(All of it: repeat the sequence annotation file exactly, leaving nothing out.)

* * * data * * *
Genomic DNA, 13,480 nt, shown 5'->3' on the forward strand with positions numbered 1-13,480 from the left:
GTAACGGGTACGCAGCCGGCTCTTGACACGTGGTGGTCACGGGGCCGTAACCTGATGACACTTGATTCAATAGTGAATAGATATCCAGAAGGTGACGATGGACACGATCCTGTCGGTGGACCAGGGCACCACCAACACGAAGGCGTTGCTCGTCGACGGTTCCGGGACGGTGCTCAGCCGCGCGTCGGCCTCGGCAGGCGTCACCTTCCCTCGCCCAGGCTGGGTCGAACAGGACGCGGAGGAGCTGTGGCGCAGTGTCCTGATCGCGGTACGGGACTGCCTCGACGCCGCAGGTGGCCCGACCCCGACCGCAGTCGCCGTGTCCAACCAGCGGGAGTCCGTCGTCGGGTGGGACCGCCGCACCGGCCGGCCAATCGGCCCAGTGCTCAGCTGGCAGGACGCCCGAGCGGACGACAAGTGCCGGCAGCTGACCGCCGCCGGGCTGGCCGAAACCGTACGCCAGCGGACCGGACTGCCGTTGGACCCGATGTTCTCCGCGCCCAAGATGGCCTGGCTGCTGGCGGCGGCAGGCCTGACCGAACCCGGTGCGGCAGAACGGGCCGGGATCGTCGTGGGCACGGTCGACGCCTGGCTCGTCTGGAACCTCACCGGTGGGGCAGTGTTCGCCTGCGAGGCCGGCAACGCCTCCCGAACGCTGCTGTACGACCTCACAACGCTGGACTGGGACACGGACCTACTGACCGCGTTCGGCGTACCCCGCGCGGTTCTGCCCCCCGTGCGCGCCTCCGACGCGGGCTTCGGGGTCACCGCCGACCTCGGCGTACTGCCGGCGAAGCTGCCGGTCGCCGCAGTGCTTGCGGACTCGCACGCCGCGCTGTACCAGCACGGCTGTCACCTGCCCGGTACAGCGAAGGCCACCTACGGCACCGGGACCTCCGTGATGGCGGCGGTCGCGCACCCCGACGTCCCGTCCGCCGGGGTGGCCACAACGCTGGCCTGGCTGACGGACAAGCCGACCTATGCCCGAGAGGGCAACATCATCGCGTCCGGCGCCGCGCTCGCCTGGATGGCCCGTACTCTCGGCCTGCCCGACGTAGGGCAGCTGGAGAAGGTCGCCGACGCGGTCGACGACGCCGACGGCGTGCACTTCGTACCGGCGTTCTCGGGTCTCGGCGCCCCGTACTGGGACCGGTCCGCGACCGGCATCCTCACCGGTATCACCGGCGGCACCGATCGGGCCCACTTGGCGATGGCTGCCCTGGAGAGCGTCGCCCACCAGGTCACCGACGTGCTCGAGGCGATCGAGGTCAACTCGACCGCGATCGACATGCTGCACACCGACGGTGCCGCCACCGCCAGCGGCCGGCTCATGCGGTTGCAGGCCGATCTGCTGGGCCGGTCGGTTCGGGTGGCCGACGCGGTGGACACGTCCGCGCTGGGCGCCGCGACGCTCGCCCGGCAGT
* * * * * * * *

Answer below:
Genomic DNA, 13,480 nt, shown 5'->3' on the forward strand with positions numbered 1-13,480 from the left:
GTAACGGGTACGCAGCCGGCTCTTGACACGTGGTGGTCACGGGGCCGTAACCTGATGACACTTGATTCAATAGTGAATAGATATCCAGAAGGTGACGATGGACACGATCCTGTCGGTGGACCAGGGCACCACCAACACGAAGGCGTTGCTCGTCGACGGTTCCGGGACGGTGCTCAGCCGCGCGTCGGCCTCGGCAGGCGTCACCTTCCCTCGCCCAGGCTGGGTCGAACAGGACGCGGAGGAGCTGTGGCGCAGTGTCCTGATCGCGGTACGGGACTGCCTCGACGCCGCAGGTGGCCCGACCCCGACCGCAGTCGCCGTGTCCAACCAGCGGGAGTCCGTCGTCGGGTGGGACCGCCGCACCGGCCGGCCAATCGGCCCAGTGCTCAGCTGGCAGGACGCCCGAGCGGACGACAAGTGCCGGCAGCTGACCGCCGCCGGGCTGGCCGAAACCGTACGCCAGCGGACCGGACTGCCGTTGGACCCGATGTTCTCCGCGCCCAAGATGGCCTGGCTGCTGGCGGCGGCAGGCCTGACCGAACCCGGTGCGGCAGAACGGGCCGGGATCGTCGTGGGCACGGTCGACGCCTGGCTCGTCTGGAACCTCACCGGTGGGGCAGTGTTCGCCTGCGAGGCCGGCAACGCCTCCCGAACGCTGCTGTACGACCTCACAACGCTGGACTGGGACACGGACCTACTGACCGCGTTCGGCGTACCCCGCGCGGTTCTGCCCCCCGTGCGCGCCTCCGACGCGGGCTTCGGGGTCACCGCCGACCTCGGCGTACTGCCGGCGAAGCTGCCGGTCGCCGCAGTGCTTGCGGACTCGCACGCCGCGCTGTACCAGCACGGCTGTCACCTGCCCGGTACAGCGAAGGCCACCTACGGCACCGGGACCTCCGTGATGGCGGCGGTCGCGCACCCCGACGTCCCGTCCGCCGGGGTGGCCACAACGCTGGCCTGGCTGACGGACAAGCCGACCTATGCCCGAGAGGGCAACATCATCGCGTCCGGCGCCGCGCTCGCCTGGATGGCCCGTACTCTCGGCCTGCCCGACGTAGGGCAGCTGGAGAAGGTCGCCGACGCGGTCGACGACGCCGACGGCGTGCACTTCGTACCGGCGTTCTCGGGTCTCGGCGCCCCGTACTGGGACCGGTCCGCGACCGGCATCCTCACCGGTATCACCGGCGGCACCGATCGGGCCCACTTGGCGATGGCTGCCCTGGAGAGCGTCGCCCACCAGGTCACCGACGTGCTCGAGGCGATCGAGGTCAACTCGACCGCGATCGACATGCTGCACACCGACGGTGCCGCCACCGCCAGCGGCCGGCTCATGCGGTTGCAGGCCGATCTGCTGGGCCGGTCGGTTCGGGTGGCCGACGCGGTGGACACGTCCGCGCTGGGCGCCGCGACGCTCGCCCGGCAGT